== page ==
- Reuters/USA Today Sports
Here is what you need to know.
The Bank of Japan shocked the market. In a surprise 8-to-1 vote, the BOJ held its asset-purchase program at an annual rate of about 80 trillion yen. Most economists had expected the central bank to increase the size of its program. Additionally, the BOJ held its key interest rate at -0.10% and lowered its growth and inflation forecasts for the next couple of years. The bank now expects CPI to hit its 2% target during fiscal-year 2017, ending in March 2018. Previously it had forecast it would reach its 2% target during the first half of the fiscal year. The Japanese yen is up 3.1% at 108.08 per dollar, and it is threatening its best close in 14 months.
The Reserve Bank of New Zealand says further rate cuts might be necessary. New Zealand’s central bank held its benchmark interest rate at 2.25%, as expected. The key part of the RBNZ’s statement was when it discussed a “material decline in shorter-term [inflation] expectations” and suggested further policy easing might be required. The New Zealand dollar is stronger by 1.6% at 0.6961.
Abbott is buying St. Jude for $25 billion. The deal is worth about $85 a share, a 37% premium to Wednesday’s closing price. St. Jude shareholders will receive $46.75 in cash and 0.8708 Abbott shares per St. Jude share. “Together, the company will compete in nearly every area of the cardiovascular market and hold the No. 1 or 2 positions across large and high-growth cardiovascular device markets,” the statement said.
Facebook crushed estimates. The social-media giant announced earnings of $0.77 a share, well ahead of the $0.62 that was expected. Revenue surged 52% year-over-year to $5.38 billion, beating out the $5.25 billion that Wall Street was looking for. Monthly active users came in at 1.65 billion, while monthly mobile active users totaled 1.51 billion. Facebook announced it would be offering a new C class of shares that wouldn’t have voting rights.
Bill Ackman and Valeant execs were grilled by a Senate committee. Outgoing Valeant CEO Michael Pearson, former interim Valeant CEO Howard Schiller, and hedge fund titan Bill Ackman appeared before a Senate committee to answer questions about the company’s practice of buying drugs and then raising their prices. One of the highlights of the testimony was when ranking committee member Claire McCaskill, the Missouri Democrat, asked, “Can you find me one drug that Valeant didn’t raise the price on?” Neither Pearson nor Ackman could answer the question.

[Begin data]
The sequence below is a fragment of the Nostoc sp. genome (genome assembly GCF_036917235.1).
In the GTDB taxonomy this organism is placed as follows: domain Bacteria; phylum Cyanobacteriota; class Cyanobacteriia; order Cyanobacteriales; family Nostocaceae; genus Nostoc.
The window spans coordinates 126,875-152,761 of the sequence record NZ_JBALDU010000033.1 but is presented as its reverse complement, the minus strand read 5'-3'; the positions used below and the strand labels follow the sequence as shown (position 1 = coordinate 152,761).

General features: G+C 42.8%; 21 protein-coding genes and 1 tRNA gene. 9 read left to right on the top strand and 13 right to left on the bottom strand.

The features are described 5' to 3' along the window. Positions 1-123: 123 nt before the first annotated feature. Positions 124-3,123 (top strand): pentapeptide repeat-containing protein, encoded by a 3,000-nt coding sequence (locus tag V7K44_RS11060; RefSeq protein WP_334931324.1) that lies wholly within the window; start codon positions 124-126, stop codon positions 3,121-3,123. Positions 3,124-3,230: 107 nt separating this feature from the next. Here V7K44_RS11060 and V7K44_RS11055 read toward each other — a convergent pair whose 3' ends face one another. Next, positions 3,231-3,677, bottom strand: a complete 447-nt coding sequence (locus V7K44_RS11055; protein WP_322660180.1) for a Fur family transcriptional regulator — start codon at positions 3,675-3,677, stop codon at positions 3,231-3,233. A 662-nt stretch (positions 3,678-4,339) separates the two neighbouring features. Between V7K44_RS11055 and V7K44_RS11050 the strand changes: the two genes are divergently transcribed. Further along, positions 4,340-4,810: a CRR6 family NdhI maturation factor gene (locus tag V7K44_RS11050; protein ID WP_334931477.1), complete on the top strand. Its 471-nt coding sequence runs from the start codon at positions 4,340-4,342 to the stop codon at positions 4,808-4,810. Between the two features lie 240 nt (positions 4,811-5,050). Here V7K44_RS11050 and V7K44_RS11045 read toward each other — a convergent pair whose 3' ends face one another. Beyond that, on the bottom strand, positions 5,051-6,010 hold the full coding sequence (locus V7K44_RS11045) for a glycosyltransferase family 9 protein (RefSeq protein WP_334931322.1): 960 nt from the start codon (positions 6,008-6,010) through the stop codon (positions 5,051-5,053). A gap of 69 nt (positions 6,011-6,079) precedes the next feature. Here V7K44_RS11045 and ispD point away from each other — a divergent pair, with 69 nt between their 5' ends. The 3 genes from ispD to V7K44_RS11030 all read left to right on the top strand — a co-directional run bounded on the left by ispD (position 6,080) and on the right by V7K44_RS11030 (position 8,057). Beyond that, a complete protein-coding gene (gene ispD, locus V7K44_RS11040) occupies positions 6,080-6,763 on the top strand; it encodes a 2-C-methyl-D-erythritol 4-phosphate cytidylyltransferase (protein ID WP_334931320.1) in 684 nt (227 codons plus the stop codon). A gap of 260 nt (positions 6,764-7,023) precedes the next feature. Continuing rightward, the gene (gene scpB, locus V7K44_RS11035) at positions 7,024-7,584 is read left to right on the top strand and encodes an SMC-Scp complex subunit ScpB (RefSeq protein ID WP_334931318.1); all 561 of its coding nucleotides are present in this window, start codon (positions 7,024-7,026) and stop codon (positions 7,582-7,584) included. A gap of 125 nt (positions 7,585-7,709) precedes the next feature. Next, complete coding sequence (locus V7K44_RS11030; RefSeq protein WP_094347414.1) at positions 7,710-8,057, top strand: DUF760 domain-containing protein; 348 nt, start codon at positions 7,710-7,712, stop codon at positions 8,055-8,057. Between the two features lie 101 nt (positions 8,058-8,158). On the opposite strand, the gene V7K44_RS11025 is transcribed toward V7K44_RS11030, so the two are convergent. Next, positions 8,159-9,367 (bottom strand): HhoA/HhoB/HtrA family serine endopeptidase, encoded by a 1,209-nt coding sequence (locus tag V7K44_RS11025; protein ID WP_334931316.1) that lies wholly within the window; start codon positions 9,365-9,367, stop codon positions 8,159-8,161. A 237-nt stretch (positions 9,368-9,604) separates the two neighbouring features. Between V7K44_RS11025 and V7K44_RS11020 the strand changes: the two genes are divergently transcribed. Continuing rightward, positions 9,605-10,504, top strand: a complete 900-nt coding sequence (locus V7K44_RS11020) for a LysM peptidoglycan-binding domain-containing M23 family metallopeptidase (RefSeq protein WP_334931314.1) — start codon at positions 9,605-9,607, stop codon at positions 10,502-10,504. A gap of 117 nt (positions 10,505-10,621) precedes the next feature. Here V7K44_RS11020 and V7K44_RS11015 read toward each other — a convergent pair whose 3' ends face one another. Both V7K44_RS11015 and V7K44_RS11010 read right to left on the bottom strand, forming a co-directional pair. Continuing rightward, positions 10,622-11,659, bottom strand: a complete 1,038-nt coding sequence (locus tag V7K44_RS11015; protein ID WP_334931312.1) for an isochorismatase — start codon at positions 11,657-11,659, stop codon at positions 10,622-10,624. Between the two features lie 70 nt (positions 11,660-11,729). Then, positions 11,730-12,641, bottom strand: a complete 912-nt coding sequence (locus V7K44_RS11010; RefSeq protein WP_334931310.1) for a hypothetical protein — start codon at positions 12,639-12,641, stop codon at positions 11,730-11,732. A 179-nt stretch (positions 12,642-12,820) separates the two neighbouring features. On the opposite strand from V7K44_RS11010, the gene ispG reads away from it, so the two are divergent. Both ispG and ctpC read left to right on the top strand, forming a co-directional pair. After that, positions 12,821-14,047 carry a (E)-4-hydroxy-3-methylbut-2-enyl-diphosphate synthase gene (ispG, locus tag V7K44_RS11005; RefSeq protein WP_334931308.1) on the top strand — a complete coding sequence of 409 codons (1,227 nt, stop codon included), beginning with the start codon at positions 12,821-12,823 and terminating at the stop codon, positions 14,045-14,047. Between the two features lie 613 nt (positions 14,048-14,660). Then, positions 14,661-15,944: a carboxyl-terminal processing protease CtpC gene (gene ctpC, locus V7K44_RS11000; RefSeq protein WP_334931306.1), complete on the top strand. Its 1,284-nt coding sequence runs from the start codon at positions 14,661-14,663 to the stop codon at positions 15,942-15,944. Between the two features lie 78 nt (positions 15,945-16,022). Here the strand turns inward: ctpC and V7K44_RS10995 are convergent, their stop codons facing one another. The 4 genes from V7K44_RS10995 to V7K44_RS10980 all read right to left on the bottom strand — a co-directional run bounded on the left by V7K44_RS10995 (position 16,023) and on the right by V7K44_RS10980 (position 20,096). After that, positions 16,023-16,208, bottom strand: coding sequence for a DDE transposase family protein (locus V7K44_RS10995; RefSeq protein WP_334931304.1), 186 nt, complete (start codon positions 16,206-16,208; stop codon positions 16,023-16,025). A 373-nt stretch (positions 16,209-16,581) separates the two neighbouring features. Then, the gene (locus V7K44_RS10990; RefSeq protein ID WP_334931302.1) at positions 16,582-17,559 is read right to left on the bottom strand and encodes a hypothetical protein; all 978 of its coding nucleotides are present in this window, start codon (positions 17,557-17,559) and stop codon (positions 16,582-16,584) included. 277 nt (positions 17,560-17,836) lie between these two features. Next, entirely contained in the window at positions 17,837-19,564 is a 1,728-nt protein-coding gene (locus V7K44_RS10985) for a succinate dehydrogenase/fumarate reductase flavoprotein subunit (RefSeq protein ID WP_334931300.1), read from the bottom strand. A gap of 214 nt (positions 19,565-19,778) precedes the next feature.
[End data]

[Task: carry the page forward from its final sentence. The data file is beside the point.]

Deutsche Bank had a “challenging” quarter. The German investment bank saw first-quarter profit plunge 58% to €236 million ($268 million), beating the €249 million loss that was expected by a Reuters poll. “Financial markets were challenging during the first quarter, largely reflecting concerns about the outlook for the global economy,” co-CEO John Cryan said. That was reflected in the numbers as debt sales and trading revenues tumbled 29% versus a year ago to €2 billion, and equity sales and trading revenues saw an identical 29% drop to €728 million.
Anglo American is selling assets. The mining giant has agreed to sell its Niobium and Phosphates businesses to the state-owned China Molybdenum for $1.5 billion. The sale helps Anglo pay down some of its $12.9 billion debt pile. Back in February, the company said it would sell $5 billion to $6 billion worth of assets and reduce its staff by more than 50% in an effort to shrink its debt load below $10 billion. “This transaction confirms our commitment to creating the new Anglo American, positioned to deliver robust profitability and cash flows through the price cycle,” CEO Mark Cutifani said in a statement.
Earnings reporting remains heavy. Aetna, Altria, Bristol-Myers, CME Group, ConocoPhillips, Dunkin’ Brands, Ford Motor, MasterCard, Sony, Time Warner, and UPS are among the names releasing their quarterly results ahead of the opening bell. Amazon, Banco Santander, Groupon, and LinkedIn highlight the companies reporting after markets close.
Stock markets around the globe are mostly lower. Japan’s Nikkei (-3.6%) led the losses overnight, while Australia’s ASX (+0.7%) outperformed. In Europe, Spain’s IBEX (-2.1%) paces the decline. S&P 500 futures are -16.50 at 2,074.25.
US economic data flows. GDP and initial and continuing claims will cross the wires at 8:30 a.m. ET. US natural-gas inventories will be released at 10:30 a.m. ET. The US Treasury will hold a $28 billion seven-year-note auction at 1 p.m. ET.